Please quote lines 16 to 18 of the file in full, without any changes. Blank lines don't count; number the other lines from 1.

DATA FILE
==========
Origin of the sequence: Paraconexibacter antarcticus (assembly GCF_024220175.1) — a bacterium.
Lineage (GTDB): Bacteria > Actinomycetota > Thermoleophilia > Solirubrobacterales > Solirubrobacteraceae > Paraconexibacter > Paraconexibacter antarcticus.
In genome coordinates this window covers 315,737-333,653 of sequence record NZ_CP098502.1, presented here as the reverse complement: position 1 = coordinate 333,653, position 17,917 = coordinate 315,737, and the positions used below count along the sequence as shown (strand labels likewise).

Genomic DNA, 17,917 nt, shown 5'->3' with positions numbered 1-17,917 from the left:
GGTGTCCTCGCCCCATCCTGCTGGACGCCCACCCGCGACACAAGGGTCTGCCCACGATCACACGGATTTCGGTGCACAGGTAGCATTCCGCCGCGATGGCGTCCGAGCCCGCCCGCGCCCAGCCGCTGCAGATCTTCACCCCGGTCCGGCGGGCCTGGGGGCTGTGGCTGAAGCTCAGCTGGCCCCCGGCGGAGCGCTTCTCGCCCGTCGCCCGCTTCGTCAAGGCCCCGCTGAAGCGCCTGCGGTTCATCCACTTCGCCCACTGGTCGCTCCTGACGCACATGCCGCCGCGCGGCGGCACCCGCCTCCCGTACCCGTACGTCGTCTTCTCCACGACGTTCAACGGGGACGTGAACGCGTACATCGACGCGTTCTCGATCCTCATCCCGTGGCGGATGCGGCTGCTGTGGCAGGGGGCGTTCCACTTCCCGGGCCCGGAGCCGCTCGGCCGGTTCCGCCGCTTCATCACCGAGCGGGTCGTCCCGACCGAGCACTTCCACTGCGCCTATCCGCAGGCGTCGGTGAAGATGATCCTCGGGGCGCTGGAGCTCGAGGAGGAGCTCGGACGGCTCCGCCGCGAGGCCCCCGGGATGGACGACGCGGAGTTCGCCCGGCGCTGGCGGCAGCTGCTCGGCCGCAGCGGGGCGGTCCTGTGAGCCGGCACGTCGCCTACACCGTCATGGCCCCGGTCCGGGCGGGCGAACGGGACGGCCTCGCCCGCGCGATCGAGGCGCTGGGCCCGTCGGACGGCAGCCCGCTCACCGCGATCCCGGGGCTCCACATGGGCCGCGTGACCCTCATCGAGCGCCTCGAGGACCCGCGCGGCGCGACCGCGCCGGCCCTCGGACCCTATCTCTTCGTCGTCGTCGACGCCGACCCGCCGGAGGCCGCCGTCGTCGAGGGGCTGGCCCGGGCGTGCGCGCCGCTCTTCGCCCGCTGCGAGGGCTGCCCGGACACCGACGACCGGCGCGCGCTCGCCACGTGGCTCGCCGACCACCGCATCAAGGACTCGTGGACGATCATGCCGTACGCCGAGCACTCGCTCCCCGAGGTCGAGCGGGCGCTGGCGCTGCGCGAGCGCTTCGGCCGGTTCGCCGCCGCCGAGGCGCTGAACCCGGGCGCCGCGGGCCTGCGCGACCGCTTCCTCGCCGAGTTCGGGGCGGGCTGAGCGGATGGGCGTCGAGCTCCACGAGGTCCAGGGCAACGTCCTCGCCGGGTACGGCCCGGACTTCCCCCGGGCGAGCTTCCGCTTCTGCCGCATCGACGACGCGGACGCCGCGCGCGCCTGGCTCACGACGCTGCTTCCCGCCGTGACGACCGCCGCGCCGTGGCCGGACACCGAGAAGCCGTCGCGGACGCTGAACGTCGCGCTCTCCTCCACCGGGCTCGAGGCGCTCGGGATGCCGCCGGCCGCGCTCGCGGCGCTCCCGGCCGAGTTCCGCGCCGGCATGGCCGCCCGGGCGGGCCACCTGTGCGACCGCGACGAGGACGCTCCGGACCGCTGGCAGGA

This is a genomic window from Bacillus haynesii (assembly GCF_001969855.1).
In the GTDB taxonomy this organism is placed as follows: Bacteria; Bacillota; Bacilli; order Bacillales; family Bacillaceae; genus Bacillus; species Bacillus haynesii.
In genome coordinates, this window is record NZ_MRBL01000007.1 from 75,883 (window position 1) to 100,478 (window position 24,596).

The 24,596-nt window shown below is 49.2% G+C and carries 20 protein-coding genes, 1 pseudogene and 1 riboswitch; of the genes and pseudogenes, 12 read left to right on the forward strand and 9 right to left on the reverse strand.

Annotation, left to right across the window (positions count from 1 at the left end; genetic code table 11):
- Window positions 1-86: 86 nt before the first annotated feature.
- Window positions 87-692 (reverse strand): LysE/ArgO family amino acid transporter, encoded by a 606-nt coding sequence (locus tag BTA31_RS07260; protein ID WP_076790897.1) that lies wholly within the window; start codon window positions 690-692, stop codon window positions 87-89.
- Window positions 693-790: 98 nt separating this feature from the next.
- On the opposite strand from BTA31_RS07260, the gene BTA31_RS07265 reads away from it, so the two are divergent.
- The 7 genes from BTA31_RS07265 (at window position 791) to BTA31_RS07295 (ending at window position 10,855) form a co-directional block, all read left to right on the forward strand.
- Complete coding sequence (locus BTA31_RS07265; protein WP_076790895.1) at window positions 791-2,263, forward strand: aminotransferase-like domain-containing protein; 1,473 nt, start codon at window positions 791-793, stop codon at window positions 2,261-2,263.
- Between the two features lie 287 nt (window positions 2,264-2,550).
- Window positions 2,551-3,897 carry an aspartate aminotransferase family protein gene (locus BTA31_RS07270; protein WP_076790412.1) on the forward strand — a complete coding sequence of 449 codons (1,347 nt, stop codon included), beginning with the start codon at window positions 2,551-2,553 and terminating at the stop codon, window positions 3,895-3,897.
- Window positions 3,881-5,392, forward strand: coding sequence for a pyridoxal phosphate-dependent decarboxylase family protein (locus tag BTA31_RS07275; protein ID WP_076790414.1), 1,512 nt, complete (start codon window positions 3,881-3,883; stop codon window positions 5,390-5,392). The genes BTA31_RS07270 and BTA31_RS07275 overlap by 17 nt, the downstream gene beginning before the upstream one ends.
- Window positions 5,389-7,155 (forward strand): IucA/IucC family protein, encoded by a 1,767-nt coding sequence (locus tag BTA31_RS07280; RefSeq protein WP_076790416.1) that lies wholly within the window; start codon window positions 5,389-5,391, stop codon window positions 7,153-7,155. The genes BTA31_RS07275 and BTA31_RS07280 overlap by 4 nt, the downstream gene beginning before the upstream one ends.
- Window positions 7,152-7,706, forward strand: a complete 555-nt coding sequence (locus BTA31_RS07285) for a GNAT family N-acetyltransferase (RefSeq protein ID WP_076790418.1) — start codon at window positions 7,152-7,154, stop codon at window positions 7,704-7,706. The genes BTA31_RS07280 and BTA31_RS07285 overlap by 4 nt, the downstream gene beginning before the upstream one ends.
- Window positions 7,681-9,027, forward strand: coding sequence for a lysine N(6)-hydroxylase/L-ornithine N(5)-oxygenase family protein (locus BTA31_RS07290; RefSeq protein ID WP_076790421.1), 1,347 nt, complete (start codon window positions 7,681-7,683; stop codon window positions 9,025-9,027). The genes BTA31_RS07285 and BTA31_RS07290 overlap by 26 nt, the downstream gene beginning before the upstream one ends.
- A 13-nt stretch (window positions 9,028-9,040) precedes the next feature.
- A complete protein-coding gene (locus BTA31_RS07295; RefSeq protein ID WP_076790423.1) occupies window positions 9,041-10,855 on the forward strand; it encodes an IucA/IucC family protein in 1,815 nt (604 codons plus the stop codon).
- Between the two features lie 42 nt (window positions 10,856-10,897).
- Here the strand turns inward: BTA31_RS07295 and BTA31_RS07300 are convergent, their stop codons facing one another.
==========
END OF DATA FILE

- Complete coding sequence (locus BTA31_RS07265; protein WP_076790895.1) at window positions 791-2,263, forward strand: aminotransferase-like domain-containing protein; 1,473 nt, start codon at window positions 791-793, stop codon at window positions 2,261-2,263.
- Between the two features lie 287 nt (window positions 2,264-2,550).
- Window positions 2,551-3,897 carry an aspartate aminotransferase family protein gene (locus BTA31_RS07270; protein WP_076790412.1) on the forward strand — a complete coding sequence of 449 codons (1,347 nt, stop codon included), beginning with the start codon at window positions 2,551-2,553 and terminating at the stop codon, window positions 3,895-3,897.